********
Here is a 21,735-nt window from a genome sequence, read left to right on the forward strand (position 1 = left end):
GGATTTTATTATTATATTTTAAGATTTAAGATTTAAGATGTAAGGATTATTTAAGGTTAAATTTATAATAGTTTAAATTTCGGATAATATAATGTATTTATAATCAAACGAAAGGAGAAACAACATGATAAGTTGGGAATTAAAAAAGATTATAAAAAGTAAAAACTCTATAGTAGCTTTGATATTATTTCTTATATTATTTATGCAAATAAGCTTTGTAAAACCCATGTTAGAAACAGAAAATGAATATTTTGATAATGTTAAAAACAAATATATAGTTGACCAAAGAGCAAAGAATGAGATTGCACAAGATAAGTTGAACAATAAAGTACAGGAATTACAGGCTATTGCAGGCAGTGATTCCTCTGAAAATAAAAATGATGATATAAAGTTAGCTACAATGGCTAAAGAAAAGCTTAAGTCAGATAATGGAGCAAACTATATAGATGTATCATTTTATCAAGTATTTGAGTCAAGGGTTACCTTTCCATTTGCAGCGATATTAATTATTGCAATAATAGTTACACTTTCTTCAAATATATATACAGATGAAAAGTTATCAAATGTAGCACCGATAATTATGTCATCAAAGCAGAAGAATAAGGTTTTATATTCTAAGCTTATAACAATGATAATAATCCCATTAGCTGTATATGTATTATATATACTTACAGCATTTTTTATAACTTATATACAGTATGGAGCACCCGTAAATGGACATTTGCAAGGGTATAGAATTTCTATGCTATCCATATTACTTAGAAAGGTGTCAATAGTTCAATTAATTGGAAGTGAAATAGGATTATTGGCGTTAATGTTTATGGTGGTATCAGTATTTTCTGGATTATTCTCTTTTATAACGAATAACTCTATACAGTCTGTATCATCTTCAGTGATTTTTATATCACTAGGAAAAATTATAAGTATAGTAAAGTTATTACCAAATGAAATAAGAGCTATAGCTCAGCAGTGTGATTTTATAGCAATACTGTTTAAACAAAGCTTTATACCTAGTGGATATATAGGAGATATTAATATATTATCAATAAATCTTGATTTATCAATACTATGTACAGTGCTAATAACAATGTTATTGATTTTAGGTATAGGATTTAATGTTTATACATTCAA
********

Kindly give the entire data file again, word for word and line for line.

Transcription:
Here is a 21,735-nt window from a genome sequence, read left to right on the forward strand (position 1 = left end):
GGATTTTATTATTATATTTTAAGATTTAAGATTTAAGATGTAAGGATTATTTAAGGTTAAATTTATAATAGTTTAAATTTCGGATAATATAATGTATTTATAATCAAACGAAAGGAGAAACAACATGATAAGTTGGGAATTAAAAAAGATTATAAAAAGTAAAAACTCTATAGTAGCTTTGATATTATTTCTTATATTATTTATGCAAATAAGCTTTGTAAAACCCATGTTAGAAACAGAAAATGAATATTTTGATAATGTTAAAAACAAATATATAGTTGACCAAAGAGCAAAGAATGAGATTGCACAAGATAAGTTGAACAATAAAGTACAGGAATTACAGGCTATTGCAGGCAGTGATTCCTCTGAAAATAAAAATGATGATATAAAGTTAGCTACAATGGCTAAAGAAAAGCTTAAGTCAGATAATGGAGCAAACTATATAGATGTATCATTTTATCAAGTATTTGAGTCAAGGGTTACCTTTCCATTTGCAGCGATATTAATTATTGCAATAATAGTTACACTTTCTTCAAATATATATACAGATGAAAAGTTATCAAATGTAGCACCGATAATTATGTCATCAAAGCAGAAGAATAAGGTTTTATATTCTAAGCTTATAACAATGATAATAATCCCATTAGCTGTATATGTATTATATATACTTACAGCATTTTTTATAACTTATATACAGTATGGAGCACCCGTAAATGGACATTTGCAAGGGTATAGAATTTCTATGCTATCCATATTACTTAGAAAGGTGTCAATAGTTCAATTAATTGGAAGTGAAATAGGATTATTGGCGTTAATGTTTATGGTGGTATCAGTATTTTCTGGATTATTCTCTTTTATAACGAATAACTCTATACAGTCTGTATCATCTTCAGTGATTTTTATATCACTAGGAAAAATTATAAGTATAGTAAAGTTATTACCAAATGAAATAAGAGCTATAGCTCAGCAGTGTGATTTTATAGCAATACTGTTTAAACAAAGCTTTATACCTAGTGGATATATAGGAGATATTAATATATTATCAATAAATCTTGATTTATCAATACTATGTACAGTGCTAATAACAATGTTATTGATTTTAGGTATAGGATTTAATGTTTATACATTCAA